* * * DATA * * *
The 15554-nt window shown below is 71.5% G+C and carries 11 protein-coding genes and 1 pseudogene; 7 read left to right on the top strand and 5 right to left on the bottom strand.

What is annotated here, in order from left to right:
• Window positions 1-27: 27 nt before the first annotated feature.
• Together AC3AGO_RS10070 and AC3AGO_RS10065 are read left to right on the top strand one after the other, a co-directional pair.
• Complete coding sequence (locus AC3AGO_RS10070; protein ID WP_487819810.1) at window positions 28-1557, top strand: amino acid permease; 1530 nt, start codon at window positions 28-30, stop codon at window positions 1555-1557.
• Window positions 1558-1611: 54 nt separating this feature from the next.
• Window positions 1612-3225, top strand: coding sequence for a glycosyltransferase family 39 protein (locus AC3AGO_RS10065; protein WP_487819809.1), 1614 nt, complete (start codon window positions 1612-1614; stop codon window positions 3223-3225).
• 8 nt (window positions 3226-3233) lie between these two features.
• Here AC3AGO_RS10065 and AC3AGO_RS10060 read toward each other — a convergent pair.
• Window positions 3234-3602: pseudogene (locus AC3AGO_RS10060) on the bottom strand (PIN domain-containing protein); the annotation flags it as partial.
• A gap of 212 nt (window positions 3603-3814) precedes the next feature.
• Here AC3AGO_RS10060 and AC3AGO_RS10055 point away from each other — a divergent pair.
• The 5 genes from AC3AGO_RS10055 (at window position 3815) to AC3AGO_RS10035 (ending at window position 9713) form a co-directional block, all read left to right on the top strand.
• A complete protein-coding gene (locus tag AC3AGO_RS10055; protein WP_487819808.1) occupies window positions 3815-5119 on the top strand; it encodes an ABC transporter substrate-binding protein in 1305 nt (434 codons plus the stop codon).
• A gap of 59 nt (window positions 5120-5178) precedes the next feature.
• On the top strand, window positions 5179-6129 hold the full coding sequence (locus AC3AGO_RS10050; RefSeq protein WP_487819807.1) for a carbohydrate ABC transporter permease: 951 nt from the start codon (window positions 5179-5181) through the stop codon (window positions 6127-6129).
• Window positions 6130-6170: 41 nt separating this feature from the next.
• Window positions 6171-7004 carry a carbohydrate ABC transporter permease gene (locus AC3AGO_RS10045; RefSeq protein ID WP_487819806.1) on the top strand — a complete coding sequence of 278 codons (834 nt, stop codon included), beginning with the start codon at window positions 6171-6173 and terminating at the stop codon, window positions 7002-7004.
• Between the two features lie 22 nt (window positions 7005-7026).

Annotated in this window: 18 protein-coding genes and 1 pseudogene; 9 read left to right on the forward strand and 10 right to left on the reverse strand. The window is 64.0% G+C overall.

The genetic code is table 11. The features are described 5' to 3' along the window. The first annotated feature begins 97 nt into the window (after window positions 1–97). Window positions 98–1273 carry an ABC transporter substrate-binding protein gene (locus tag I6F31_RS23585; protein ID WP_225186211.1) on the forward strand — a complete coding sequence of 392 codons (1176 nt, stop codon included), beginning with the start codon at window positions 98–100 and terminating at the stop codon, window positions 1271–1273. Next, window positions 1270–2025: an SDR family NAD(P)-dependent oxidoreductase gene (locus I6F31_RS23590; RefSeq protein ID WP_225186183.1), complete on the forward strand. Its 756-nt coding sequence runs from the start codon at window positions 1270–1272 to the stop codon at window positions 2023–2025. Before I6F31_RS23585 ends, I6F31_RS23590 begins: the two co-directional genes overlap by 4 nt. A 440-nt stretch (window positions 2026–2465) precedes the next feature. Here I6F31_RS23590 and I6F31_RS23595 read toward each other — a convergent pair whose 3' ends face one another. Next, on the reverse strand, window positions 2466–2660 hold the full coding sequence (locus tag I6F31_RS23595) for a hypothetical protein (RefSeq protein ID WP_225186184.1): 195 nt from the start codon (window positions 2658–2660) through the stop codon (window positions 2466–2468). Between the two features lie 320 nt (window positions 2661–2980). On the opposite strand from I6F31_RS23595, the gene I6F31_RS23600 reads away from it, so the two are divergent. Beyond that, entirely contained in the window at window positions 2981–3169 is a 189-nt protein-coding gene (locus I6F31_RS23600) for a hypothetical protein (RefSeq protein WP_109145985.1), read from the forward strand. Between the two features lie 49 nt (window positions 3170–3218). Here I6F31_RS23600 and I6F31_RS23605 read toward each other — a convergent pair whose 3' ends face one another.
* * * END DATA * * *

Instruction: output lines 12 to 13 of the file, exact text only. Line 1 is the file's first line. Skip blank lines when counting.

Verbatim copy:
• Here AC3AGO_RS10060 and AC3AGO_RS10055 point away from each other — a divergent pair.
• The 5 genes from AC3AGO_RS10055 (at window position 3815) to AC3AGO_RS10035 (ending at window position 9713) form a co-directional block, all read left to right on the top strand.